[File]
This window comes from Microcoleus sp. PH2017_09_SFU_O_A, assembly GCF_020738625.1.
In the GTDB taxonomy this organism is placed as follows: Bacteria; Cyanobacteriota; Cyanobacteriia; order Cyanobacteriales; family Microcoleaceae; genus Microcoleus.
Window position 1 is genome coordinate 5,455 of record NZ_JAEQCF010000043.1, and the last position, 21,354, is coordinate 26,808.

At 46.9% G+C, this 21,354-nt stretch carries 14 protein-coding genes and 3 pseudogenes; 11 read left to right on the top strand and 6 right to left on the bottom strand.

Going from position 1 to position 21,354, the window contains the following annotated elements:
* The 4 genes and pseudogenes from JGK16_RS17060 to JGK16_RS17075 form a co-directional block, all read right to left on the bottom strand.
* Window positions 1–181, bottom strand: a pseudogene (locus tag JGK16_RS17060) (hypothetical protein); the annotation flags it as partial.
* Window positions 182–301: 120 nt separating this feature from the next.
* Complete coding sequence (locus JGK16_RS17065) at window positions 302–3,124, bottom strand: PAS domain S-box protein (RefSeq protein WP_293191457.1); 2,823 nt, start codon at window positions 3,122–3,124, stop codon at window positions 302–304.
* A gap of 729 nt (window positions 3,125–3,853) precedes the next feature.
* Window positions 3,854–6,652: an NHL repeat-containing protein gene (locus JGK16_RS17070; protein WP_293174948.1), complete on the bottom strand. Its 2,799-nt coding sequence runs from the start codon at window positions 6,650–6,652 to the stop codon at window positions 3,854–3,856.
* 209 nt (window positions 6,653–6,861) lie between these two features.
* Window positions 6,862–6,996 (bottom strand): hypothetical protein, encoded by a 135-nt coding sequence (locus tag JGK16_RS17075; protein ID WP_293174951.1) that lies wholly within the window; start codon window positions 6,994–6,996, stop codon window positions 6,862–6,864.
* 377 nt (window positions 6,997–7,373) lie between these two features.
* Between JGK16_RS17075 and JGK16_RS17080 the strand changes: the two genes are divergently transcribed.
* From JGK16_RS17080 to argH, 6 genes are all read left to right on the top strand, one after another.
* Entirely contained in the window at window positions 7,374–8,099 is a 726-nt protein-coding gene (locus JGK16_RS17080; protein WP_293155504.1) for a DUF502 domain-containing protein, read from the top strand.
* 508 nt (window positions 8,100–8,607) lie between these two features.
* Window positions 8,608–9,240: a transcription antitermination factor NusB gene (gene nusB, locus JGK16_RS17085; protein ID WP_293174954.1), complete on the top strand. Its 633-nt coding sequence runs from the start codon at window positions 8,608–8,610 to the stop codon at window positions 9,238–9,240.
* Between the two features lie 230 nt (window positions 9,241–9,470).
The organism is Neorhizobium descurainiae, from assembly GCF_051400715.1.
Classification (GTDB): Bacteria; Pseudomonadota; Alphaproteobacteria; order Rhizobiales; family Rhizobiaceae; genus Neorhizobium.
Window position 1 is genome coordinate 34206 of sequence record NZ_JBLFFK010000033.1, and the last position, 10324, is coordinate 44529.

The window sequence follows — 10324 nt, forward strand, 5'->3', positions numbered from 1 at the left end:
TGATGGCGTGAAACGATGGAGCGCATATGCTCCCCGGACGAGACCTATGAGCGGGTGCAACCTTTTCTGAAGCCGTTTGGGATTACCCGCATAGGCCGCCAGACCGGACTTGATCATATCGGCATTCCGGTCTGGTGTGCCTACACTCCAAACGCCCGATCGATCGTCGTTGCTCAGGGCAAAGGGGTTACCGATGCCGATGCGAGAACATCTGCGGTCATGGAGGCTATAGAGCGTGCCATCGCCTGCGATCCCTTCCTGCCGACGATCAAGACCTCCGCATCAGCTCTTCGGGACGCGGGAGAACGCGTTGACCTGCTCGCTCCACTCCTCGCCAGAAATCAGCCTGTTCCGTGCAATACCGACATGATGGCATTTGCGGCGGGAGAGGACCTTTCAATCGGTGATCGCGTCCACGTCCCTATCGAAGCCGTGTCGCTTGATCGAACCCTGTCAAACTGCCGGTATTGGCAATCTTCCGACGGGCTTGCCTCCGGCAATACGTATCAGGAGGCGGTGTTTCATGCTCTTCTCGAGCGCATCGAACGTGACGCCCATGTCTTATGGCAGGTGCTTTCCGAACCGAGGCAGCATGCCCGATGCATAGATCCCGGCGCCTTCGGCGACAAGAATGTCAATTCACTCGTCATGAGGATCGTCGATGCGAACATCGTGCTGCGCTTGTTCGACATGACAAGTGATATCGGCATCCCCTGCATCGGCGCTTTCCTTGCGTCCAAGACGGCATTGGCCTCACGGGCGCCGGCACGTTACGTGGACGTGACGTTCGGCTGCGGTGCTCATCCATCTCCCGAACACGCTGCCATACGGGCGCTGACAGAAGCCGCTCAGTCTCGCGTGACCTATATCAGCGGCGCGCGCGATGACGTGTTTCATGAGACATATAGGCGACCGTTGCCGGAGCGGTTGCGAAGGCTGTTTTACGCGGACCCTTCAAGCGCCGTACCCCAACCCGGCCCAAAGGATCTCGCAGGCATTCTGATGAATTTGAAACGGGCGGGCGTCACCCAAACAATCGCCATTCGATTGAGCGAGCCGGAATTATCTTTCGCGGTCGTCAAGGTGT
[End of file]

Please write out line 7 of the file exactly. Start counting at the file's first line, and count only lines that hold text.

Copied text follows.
* Window positions 1–181, bottom strand: a pseudogene (locus tag JGK16_RS17060) (hypothetical protein); the annotation flags it as partial.